Verse 15 of 1 Kings 3 says, “Then Solomon awoke—and he realized it had been a dream”. I think about how if this quote was in a movie, most of us would think that what had happened in the dream didn’t actually occur, that it was just a dream. Maybe the movie had something really bad happen and you think to yourself, ‘maybe it was all just a dream’ or something wonderful happened, almost seeming too good to be true, and you think, ‘I hope that wasn’t all just a dream!’. Here though, God used a dream to speak with Solomon, and by reading on (1 Kings 3:16-27), we learn that Solomon settles the dispute between the two women and one baby. And we could think to ourselves, ‘Yes! It wasn’t “just” a dream! It carried into life even after waking up!’ God used a dream to have a conversation with Solomon and then Solomon awoke and had the wisdom God had given him. 1 Kings 4:29-34 also conveys to us how great this wisdom Solomon has, his fame, and how many came to listen to his wisdom.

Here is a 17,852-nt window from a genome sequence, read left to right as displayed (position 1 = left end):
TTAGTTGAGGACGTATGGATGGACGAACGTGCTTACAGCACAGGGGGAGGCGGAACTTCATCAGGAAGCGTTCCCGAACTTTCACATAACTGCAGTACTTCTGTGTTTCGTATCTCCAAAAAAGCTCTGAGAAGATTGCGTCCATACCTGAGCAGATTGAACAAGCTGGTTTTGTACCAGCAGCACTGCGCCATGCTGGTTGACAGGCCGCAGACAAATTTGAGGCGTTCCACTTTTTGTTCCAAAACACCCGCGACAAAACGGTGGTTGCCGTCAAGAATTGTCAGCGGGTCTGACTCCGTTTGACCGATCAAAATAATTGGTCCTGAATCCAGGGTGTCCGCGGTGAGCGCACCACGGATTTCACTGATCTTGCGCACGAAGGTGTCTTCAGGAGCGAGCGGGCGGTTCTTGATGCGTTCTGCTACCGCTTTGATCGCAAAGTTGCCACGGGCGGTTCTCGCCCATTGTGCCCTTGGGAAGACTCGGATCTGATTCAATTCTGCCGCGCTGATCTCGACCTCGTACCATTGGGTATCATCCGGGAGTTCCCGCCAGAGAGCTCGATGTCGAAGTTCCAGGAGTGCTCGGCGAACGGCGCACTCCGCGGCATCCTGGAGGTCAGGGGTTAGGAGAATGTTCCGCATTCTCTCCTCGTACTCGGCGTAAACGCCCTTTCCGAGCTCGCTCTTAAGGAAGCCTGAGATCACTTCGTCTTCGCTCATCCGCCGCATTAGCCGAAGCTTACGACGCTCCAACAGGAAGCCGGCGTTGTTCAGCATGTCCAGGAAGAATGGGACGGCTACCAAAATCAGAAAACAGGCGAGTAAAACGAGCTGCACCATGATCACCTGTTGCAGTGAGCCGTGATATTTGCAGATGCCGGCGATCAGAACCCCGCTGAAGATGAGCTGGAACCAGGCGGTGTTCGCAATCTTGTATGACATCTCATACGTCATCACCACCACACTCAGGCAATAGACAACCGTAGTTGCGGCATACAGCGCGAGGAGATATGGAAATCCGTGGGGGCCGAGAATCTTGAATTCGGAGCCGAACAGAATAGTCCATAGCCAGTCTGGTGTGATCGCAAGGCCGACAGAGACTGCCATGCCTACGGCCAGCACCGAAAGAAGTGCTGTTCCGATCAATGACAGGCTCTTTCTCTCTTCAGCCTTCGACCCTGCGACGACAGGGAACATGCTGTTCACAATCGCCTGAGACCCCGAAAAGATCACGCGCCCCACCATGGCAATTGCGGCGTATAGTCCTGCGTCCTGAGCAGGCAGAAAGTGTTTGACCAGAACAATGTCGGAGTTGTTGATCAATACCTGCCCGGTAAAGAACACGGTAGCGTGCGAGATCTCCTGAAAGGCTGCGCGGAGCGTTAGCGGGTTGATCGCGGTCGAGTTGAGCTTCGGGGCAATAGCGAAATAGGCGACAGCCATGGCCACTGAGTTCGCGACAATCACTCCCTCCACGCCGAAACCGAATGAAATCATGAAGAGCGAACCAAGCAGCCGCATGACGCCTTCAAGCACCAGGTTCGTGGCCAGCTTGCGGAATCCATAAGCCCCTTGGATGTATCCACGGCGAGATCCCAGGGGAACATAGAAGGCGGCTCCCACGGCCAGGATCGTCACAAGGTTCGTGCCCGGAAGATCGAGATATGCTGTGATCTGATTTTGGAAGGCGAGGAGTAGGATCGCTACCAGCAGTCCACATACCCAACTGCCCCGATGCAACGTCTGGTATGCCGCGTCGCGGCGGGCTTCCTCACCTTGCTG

In this day and age, I think we sometimes go about our days and we don’t always ask God for wisdom. Or, we’re like the other kings during those times and want wealth, fame, or honor. Maybe you don’t fit into that category, in which case you’re more like Solomon than I. But, I know that I should be asking God for wisdom, listening for His response (maybe even in a dream ;)), and using the resources (mainly the Bible, but also godly mentors) to seek out wisdom myself.

 

Moriah Railton

 

Today’s Bible reading can be read or listened to at https://www.biblegateway.com/passage/?search=1+Kings+3-4%2C+2+Chronicles+1%2C+Psalm+72&version=NIV

Tomorrow’s reading will be Psalm 119:89-172 as we continue on the 2020 Chronological Bible Reading Plan